Britain is a big part of the new space race, but you probably didn’t know it.
More satellites are built here than anywhere outside California.
But because we don’t launch them, it goes unnoticed.
It began with telecommunications satellites the size of double-decker buses that bring us hundreds of TV channels and connect us to distant friends and relatives by phone.
Then we started building the Earth monitoring systems that have brought home the extent and pace of climate change.
And now the growth is in a new generation of “cube-sats”, no bigger than a shoebox, that orbit just above the atmosphere and will revolutionise our lives.
They’re bringing the internet to the remotest parts of the planet, coordinating disaster responses, tracking ships and will in future keep self-driving cars a safe distance apart.
In the past, the satellites have been shipped as far away as New Zealand for a ride to space.
That all changes now that the UK has the first launch base in western Europe.
The spaceport in Cornwall, and later this year two more on mainland Scotland and the Shetland Islands, bring proximity.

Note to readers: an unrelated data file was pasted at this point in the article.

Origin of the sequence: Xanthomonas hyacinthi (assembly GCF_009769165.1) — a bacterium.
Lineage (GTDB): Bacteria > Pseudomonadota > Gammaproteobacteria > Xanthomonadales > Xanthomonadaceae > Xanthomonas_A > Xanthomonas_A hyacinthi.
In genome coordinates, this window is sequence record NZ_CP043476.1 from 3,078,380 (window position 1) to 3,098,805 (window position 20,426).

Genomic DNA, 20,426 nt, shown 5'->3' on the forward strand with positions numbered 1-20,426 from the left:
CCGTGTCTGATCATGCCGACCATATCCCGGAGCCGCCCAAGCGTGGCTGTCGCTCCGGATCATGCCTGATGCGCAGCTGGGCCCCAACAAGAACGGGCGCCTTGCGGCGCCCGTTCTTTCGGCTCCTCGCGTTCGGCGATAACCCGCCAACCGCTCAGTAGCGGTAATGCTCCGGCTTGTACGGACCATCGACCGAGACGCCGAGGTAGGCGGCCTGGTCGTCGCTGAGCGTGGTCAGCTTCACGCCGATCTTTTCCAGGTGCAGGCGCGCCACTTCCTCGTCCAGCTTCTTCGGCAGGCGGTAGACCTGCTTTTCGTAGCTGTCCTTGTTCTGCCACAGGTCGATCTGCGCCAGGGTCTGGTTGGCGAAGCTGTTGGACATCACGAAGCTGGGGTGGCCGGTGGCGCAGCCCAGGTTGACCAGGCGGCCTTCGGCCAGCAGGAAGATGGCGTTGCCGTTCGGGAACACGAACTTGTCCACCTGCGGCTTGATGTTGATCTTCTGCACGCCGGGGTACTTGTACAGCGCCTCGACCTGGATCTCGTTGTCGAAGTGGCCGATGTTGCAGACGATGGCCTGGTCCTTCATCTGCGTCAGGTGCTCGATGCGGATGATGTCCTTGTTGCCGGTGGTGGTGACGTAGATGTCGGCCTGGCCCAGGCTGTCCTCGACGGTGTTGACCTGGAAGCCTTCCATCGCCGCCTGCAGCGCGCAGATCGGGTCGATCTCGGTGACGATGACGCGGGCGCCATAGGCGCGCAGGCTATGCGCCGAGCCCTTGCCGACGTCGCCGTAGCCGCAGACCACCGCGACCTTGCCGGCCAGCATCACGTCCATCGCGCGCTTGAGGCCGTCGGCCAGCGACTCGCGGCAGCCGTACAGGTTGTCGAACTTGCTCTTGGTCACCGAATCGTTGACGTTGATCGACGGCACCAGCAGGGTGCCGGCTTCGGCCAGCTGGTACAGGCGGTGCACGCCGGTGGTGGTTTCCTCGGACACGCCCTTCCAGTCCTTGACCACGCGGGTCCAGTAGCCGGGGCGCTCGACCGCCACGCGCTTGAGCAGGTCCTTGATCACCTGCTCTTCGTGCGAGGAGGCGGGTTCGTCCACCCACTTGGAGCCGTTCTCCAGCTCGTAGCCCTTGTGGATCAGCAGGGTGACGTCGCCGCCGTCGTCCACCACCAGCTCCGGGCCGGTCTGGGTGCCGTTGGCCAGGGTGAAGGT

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They’ll help to keep launch costs down and give the UK the security of its own route to orbit.
It’s hoped they will be worth £3.8bn to the UK between now and 2030.
On board this first launch from Cornwall is an Omani satellite. But the UK’s location provides easy access to polar orbits that allow satellites to fly over the whole of the planet, so the UK could become a key global launch pad.
It is predicted that 100,000 satellites will be launched by 2030 – the potential market is huge.
The UK space industry is already worth £16.5bn a year to the economy and employs almost 50,000 people.
It’s growing fast – and the spaceports will give it rocket boosters.